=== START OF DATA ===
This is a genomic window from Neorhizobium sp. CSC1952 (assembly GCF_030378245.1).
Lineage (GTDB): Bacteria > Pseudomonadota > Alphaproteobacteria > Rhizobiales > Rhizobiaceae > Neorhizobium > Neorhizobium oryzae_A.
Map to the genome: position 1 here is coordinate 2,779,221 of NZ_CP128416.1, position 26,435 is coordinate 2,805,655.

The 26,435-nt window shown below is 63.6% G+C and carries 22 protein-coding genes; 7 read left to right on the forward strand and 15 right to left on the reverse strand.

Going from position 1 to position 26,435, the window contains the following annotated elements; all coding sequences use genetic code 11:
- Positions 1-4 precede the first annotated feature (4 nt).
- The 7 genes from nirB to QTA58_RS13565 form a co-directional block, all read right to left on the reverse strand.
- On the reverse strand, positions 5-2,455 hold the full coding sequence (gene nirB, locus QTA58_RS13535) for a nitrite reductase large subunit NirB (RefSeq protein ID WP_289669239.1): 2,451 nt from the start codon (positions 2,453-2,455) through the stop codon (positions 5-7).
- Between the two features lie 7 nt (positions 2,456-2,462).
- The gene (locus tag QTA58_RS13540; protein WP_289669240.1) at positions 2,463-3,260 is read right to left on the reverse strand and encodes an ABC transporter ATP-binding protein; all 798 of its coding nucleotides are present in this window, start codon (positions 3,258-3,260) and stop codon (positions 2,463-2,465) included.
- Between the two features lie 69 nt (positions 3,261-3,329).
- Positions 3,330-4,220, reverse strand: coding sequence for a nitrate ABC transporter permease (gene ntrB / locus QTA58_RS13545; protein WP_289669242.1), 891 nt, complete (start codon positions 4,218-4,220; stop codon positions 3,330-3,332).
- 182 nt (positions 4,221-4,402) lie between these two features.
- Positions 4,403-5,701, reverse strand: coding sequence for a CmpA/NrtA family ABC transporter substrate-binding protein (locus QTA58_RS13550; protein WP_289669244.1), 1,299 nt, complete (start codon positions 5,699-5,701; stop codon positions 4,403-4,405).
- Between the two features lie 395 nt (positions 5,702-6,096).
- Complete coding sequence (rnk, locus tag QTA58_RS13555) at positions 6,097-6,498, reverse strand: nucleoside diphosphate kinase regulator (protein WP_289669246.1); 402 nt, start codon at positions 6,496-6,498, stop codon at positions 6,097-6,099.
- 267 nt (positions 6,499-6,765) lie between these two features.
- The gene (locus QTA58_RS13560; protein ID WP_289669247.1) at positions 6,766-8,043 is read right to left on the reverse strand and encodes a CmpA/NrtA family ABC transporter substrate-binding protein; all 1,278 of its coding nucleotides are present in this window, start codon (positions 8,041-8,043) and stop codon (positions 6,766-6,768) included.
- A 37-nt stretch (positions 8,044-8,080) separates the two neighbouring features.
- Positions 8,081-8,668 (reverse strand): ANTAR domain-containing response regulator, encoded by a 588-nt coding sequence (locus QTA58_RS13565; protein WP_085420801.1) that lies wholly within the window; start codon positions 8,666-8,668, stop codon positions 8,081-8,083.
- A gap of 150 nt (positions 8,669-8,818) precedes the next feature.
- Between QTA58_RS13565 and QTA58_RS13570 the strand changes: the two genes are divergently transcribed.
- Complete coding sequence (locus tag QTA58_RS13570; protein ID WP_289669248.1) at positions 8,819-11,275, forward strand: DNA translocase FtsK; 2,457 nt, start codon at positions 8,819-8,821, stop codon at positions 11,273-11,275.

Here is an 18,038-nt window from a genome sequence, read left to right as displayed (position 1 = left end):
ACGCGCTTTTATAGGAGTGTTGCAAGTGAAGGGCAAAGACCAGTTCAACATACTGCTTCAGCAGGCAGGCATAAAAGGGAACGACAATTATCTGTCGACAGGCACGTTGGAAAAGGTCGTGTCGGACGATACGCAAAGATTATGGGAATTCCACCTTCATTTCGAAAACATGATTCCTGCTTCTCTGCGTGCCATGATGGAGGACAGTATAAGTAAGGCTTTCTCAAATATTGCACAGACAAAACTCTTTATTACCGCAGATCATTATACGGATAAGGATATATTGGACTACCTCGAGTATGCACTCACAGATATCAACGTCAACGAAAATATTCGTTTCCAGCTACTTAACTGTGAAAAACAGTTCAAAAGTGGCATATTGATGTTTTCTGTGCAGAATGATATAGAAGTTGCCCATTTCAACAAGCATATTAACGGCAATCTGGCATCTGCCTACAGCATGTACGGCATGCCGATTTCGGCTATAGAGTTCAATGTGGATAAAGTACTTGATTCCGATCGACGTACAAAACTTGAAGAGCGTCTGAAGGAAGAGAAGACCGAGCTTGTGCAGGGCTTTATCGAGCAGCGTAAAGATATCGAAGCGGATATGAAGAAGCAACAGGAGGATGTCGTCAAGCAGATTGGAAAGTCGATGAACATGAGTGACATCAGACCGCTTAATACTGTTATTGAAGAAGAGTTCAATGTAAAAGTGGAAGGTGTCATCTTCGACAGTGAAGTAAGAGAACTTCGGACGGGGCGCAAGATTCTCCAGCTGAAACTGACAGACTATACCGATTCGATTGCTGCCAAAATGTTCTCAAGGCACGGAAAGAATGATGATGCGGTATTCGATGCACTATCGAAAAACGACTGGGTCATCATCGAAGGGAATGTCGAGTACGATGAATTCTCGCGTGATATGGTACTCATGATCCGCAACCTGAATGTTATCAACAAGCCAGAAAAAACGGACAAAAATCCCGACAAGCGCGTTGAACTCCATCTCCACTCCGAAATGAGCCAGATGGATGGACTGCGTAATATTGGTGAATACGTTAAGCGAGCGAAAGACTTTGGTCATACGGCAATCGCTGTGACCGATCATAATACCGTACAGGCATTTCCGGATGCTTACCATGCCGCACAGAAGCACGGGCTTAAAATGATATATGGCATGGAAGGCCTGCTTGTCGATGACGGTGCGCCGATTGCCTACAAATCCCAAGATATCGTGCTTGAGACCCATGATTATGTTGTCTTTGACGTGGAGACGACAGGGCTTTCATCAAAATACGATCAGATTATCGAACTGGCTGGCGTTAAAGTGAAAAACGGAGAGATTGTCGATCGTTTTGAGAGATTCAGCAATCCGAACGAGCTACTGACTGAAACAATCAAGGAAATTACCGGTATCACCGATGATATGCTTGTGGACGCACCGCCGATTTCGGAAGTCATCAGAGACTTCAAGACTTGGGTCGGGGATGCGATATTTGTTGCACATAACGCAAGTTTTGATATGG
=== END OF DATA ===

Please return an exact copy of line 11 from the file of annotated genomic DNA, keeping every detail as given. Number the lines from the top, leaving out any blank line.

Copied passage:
- Between the two features lie 69 nt (positions 3,261-3,329).